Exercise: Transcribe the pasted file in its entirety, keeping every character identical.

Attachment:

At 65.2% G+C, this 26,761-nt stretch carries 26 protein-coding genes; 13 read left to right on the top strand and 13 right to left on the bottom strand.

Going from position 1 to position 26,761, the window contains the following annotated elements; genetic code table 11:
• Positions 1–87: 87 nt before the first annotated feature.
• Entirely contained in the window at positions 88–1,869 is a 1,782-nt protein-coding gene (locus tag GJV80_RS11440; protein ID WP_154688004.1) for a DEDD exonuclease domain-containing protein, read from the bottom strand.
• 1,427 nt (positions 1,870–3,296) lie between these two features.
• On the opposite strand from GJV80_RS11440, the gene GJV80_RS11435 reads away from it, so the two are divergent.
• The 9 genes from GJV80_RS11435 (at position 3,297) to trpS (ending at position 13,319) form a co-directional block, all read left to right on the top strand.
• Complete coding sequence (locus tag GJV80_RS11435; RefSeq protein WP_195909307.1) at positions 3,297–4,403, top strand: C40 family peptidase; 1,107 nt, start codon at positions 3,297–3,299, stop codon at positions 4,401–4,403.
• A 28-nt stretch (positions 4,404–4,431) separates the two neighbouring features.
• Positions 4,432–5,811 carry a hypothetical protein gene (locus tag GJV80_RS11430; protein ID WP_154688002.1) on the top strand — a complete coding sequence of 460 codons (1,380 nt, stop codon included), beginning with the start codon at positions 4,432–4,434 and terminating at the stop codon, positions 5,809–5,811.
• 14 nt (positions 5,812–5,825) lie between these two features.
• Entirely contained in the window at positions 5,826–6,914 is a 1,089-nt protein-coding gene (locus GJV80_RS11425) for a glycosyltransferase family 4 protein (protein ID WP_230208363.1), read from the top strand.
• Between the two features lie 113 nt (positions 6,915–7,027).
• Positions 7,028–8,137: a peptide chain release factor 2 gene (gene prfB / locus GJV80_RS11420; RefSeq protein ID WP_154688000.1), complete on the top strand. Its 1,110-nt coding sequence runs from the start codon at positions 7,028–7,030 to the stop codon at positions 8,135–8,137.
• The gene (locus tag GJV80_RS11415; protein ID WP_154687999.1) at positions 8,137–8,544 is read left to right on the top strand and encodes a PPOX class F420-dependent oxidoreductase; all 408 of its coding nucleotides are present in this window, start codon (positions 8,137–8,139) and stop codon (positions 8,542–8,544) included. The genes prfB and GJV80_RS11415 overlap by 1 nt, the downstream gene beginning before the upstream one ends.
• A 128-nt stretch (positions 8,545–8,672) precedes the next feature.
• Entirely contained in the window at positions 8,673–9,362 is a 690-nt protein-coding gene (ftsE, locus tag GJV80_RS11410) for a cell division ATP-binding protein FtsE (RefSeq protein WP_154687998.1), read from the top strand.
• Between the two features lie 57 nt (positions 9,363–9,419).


At 65.2% G+C, this 26,761-nt stretch carries 26 protein-coding genes; 13 read left to right on the top strand and 13 right to left on the bottom strand.

Going from position 1 to position 26,761, the window contains the following annotated elements; genetic code table 11:
• Positions 1–87: 87 nt before the first annotated feature.
• Entirely contained in the window at positions 88–1,869 is a 1,782-nt protein-coding gene (locus tag GJV80_RS11440; protein ID WP_154688004.1) for a DEDD exonuclease domain-containing protein, read from the bottom strand.
• 1,427 nt (positions 1,870–3,296) lie between these two features.
• On the opposite strand from GJV80_RS11440, the gene GJV80_RS11435 reads away from it, so the two are divergent.
• The 9 genes from GJV80_RS11435 (at position 3,297) to trpS (ending at position 13,319) form a co-directional block, all read left to right on the top strand.
• Complete coding sequence (locus tag GJV80_RS11435; RefSeq protein WP_195909307.1) at positions 3,297–4,403, top strand: C40 family peptidase; 1,107 nt, start codon at positions 3,297–3,299, stop codon at positions 4,401–4,403.
• A 28-nt stretch (positions 4,404–4,431) separates the two neighbouring features.
• Positions 4,432–5,811 carry a hypothetical protein gene (locus tag GJV80_RS11430; protein ID WP_154688002.1) on the top strand — a complete coding sequence of 460 codons (1,380 nt, stop codon included), beginning with the start codon at positions 4,432–4,434 and terminating at the stop codon, positions 5,809–5,811.
• 14 nt (positions 5,812–5,825) lie between these two features.
• Entirely contained in the window at positions 5,826–6,914 is a 1,089-nt protein-coding gene (locus GJV80_RS11425) for a glycosyltransferase family 4 protein (protein ID WP_230208363.1), read from the top strand.
• Between the two features lie 113 nt (positions 6,915–7,027).
• Positions 7,028–8,137: a peptide chain release factor 2 gene (gene prfB / locus GJV80_RS11420; RefSeq protein ID WP_154688000.1), complete on the top strand. Its 1,110-nt coding sequence runs from the start codon at positions 7,028–7,030 to the stop codon at positions 8,135–8,137.
• The gene (locus tag GJV80_RS11415; protein ID WP_154687999.1) at positions 8,137–8,544 is read left to right on the top strand and encodes a PPOX class F420-dependent oxidoreductase; all 408 of its coding nucleotides are present in this window, start codon (positions 8,137–8,139) and stop codon (positions 8,542–8,544) included. The genes prfB and GJV80_RS11415 overlap by 1 nt, the downstream gene beginning before the upstream one ends.
• A 128-nt stretch (positions 8,545–8,672) precedes the next feature.
• Entirely contained in the window at positions 8,673–9,362 is a 690-nt protein-coding gene (ftsE, locus tag GJV80_RS11410) for a cell division ATP-binding protein FtsE (RefSeq protein WP_154687998.1), read from the top strand.
• Between the two features lie 57 nt (positions 9,363–9,419).